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Groundhog Day in Sacramento: Early spring in sight

Weather forecast calls for 70s next week,  but don't plant tomatoes yet

White-flowered narcissi with yellow cups, blue sky
While much of the country is slogging through snow, we have blooming bulbs and blue skies. But it's
not spring yet. (Photo: Kathy Morrison)

Happy Groundhog Day! Just like Phil the Groundhog back in Punxsutawney, Pa., Sacramentans could see their shadow Tuesday morning under brilliant sunny skies.

Phil’s shadow sighting in Pennsylvania predicts, according to folklore, six more weeks of winter – not a welcome forecast for much of the country, which is digging out from too much snow.

Meanwhile, Sacramento – and the rest of Northern California – could use six more weeks of winter. Shadow or no shadow, we look like we’re headed for an early spring.

According to the National Weather Service, Sacramento could see highs of 67 degrees this weekend – 10 degrees above normal for early February. The long-range forecast predicts six days in the 70s next week.

Although that sun feels great to gardeners, those higher temperatures could bring out an explosion of fungal disease on roses and other susceptible plants. Watch out for powdery mildew.

Our dry streak continues, too, with no rain in Sacramento’s forecast until at least Feb. 17. That follows a January that recorded only 0.05 inches of precipitation. Like January, February’s average rain total is about 3.6 inches.

It may feel like spring, but don’t rush out and plant tomatoes. Overnight lows are still mighty chilly, dipping close to freezing Saturday and Sunday. Historically, Sacramento can still get frost as late as March 23. In addition, soil temperatures have to rise significantly for summer crops to sprout and grow.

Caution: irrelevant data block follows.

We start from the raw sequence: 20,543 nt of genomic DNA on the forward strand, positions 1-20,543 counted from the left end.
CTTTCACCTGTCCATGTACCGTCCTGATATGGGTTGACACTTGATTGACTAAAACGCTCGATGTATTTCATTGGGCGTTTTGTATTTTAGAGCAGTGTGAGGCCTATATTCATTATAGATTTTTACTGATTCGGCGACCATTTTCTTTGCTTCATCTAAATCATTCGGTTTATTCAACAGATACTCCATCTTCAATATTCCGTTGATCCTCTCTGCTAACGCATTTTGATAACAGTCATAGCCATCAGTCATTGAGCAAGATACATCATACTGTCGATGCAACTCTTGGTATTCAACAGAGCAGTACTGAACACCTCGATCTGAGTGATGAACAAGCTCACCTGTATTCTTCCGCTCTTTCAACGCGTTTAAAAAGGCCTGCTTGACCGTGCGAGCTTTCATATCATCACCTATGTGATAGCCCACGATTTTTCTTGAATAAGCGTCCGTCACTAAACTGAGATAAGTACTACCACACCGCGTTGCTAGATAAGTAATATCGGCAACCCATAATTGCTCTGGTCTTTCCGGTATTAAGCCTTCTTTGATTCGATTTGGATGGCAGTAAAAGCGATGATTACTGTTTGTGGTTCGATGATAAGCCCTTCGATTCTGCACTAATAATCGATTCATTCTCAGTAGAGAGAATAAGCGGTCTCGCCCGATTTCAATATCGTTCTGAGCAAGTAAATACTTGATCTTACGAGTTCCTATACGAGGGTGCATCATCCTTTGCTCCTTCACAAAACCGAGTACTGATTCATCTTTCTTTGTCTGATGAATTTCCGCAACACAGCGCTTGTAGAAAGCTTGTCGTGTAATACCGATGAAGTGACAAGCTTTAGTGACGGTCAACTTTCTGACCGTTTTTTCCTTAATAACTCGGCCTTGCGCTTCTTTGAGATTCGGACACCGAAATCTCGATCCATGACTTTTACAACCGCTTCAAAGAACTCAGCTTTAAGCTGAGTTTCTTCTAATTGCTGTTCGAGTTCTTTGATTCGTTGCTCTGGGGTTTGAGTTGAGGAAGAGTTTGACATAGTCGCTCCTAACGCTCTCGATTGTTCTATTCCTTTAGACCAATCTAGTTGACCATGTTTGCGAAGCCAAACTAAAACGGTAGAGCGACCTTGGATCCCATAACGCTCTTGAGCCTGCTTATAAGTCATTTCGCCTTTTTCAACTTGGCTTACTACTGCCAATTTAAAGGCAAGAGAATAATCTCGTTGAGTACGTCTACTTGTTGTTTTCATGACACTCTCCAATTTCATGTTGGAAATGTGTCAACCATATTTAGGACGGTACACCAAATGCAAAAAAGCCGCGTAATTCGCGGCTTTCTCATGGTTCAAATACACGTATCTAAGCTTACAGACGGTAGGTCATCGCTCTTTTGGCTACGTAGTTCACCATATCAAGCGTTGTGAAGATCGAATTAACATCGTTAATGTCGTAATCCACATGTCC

This dry spell underlines that we’re still in an exceptional drought. Measurements this week in the Sierra show the snowpack is suffering, too. Although considered 100% of normal, the snowpack was 162% of normal in December; the snowpack shrank during January from lack of new snow.

Will we have a March miracle with lots of late rain? Accuweather says it’s possible. Its forecast predicts major storm systems closing out winter – but those clouds could bypass Northern California and rain on Washington and Oregon instead. A stormy April is possible, too.

Meanwhile, Sacramento-area gardeners can make the most of these sunny conditions with outdoor chores, but wait to plant summer vegetables until at least late March. It may not feel like it, but we’re still in winter – for at least six more weeks.


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Dig In: Garden checklist for week of Sept. 25

This week's warm break will revive summer crops such as peppers and tomatoes that may still be trying to produce fruit. Pumpkins and winter squash will add weight rapidly.

Be on the lookout for powdery mildew and other fungal diseases that may be enjoying this combination of warm air and moist soil.

* Late September is ideal for sowing a new lawn or re-seeding bare spots.

* Compost annuals and vegetable crops that have finished producing.

* Cultivate and add compost to the soil to replenish its nutrients for fall and winter vegetables and flowers.

* Plant for fall now. The warm soil will get cool-season veggies and flowers off to a fast start.

* Plant onions, lettuce, peas, radishes, turnips, beets, carrots, bok choy, spinach and potatoes directly into the vegetable beds.

* Transplant lettuce, cabbage, broccoli, kale, Brussels sprouts and cauliflower.

* Sow seeds of California poppies, clarkia and African daisies.

* Transplant cool-weather annuals such as pansies, violas, fairy primroses, calendulas, stocks and snapdragons.

* Divide and replant bulbs, rhizomes and perennials.

* Dig up and divide daylilies as they complete their bloom cycle.

* Divide and transplant peonies that have become overcrowded. Replant with "eyes" about an inch below the soil surface.

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